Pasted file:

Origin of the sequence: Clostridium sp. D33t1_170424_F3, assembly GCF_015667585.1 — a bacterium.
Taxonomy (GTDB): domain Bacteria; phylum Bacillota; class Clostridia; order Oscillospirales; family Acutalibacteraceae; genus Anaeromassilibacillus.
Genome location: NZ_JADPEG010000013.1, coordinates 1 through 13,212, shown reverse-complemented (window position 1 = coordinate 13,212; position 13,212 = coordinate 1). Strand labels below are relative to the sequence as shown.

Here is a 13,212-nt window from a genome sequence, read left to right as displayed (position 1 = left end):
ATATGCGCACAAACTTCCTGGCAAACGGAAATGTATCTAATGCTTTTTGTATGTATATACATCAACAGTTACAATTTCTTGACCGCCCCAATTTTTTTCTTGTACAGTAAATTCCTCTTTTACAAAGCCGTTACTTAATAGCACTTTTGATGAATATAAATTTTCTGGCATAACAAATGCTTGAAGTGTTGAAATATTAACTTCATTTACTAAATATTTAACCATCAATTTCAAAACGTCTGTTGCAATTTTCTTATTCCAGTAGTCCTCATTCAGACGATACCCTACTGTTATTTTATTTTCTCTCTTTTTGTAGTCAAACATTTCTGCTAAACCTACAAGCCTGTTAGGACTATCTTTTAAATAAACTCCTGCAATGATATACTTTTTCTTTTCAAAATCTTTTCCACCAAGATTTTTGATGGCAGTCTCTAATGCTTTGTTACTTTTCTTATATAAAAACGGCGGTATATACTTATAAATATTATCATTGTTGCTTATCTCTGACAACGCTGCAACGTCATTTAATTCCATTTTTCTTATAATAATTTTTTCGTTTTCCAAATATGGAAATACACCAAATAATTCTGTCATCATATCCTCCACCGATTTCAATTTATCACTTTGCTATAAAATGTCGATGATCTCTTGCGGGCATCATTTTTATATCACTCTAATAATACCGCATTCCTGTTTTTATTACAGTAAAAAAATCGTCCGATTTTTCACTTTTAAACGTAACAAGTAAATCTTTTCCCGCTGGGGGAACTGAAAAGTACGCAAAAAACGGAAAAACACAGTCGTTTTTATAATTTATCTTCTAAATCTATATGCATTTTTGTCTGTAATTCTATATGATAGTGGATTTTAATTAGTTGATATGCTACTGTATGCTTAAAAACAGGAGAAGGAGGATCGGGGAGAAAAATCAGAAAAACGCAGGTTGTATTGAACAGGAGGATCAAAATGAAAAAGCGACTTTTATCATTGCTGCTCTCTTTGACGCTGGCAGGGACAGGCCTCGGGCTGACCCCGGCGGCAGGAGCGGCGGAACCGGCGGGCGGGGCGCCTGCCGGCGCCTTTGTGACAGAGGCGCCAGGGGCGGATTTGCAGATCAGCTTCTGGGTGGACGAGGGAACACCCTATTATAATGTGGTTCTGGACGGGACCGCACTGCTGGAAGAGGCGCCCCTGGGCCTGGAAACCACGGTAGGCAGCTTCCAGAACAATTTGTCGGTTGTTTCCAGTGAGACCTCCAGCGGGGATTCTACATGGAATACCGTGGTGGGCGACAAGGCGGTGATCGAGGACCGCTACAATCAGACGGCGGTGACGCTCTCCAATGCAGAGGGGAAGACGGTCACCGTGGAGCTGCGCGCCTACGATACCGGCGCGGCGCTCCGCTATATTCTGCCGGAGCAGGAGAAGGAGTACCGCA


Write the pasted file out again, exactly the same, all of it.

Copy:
Origin of the sequence: Clostridium sp. D33t1_170424_F3, assembly GCF_015667585.1 — a bacterium.
Taxonomy (GTDB): domain Bacteria; phylum Bacillota; class Clostridia; order Oscillospirales; family Acutalibacteraceae; genus Anaeromassilibacillus.
Genome location: NZ_JADPEG010000013.1, coordinates 1 through 13,212, shown reverse-complemented (window position 1 = coordinate 13,212; position 13,212 = coordinate 1). Strand labels below are relative to the sequence as shown.

Here is a 13,212-nt window from a genome sequence, read left to right as displayed (position 1 = left end):
ATATGCGCACAAACTTCCTGGCAAACGGAAATGTATCTAATGCTTTTTGTATGTATATACATCAACAGTTACAATTTCTTGACCGCCCCAATTTTTTTCTTGTACAGTAAATTCCTCTTTTACAAAGCCGTTACTTAATAGCACTTTTGATGAATATAAATTTTCTGGCATAACAAATGCTTGAAGTGTTGAAATATTAACTTCATTTACTAAATATTTAACCATCAATTTCAAAACGTCTGTTGCAATTTTCTTATTCCAGTAGTCCTCATTCAGACGATACCCTACTGTTATTTTATTTTCTCTCTTTTTGTAGTCAAACATTTCTGCTAAACCTACAAGCCTGTTAGGACTATCTTTTAAATAAACTCCTGCAATGATATACTTTTTCTTTTCAAAATCTTTTCCACCAAGATTTTTGATGGCAGTCTCTAATGCTTTGTTACTTTTCTTATATAAAAACGGCGGTATATACTTATAAATATTATCATTGTTGCTTATCTCTGACAACGCTGCAACGTCATTTAATTCCATTTTTCTTATAATAATTTTTTCGTTTTCCAAATATGGAAATACACCAAATAATTCTGTCATCATATCCTCCACCGATTTCAATTTATCACTTTGCTATAAAATGTCGATGATCTCTTGCGGGCATCATTTTTATATCACTCTAATAATACCGCATTCCTGTTTTTATTACAGTAAAAAAATCGTCCGATTTTTCACTTTTAAACGTAACAAGTAAATCTTTTCCCGCTGGGGGAACTGAAAAGTACGCAAAAAACGGAAAAACACAGTCGTTTTTATAATTTATCTTCTAAATCTATATGCATTTTTGTCTGTAATTCTATATGATAGTGGATTTTAATTAGTTGATATGCTACTGTATGCTTAAAAACAGGAGAAGGAGGATCGGGGAGAAAAATCAGAAAAACGCAGGTTGTATTGAACAGGAGGATCAAAATGAAAAAGCGACTTTTATCATTGCTGCTCTCTTTGACGCTGGCAGGGACAGGCCTCGGGCTGACCCCGGCGGCAGGAGCGGCGGAACCGGCGGGCGGGGCGCCTGCCGGCGCCTTTGTGACAGAGGCGCCAGGGGCGGATTTGCAGATCAGCTTCTGGGTGGACGAGGGAACACCCTATTATAATGTGGTTCTGGACGGGACCGCACTGCTGGAAGAGGCGCCCCTGGGCCTGGAAACCACGGTAGGCAGCTTCCAGAACAATTTGTCGGTTGTTTCCAGTGAGACCTCCAGCGGGGATTCTACATGGAATACCGTGGTGGGCGACAAGGCGGTGATCGAGGACCGCTACAATCAGACGGCGGTGACGCTCTCCAATGCAGAGGGGAAGACGGTCACCGTGGAGCTGCGCGCCTACGATACCGGCGCGGCGCTCCGCTATATTCTGCCGGAGCAGGAGAAGGAGTACCGCA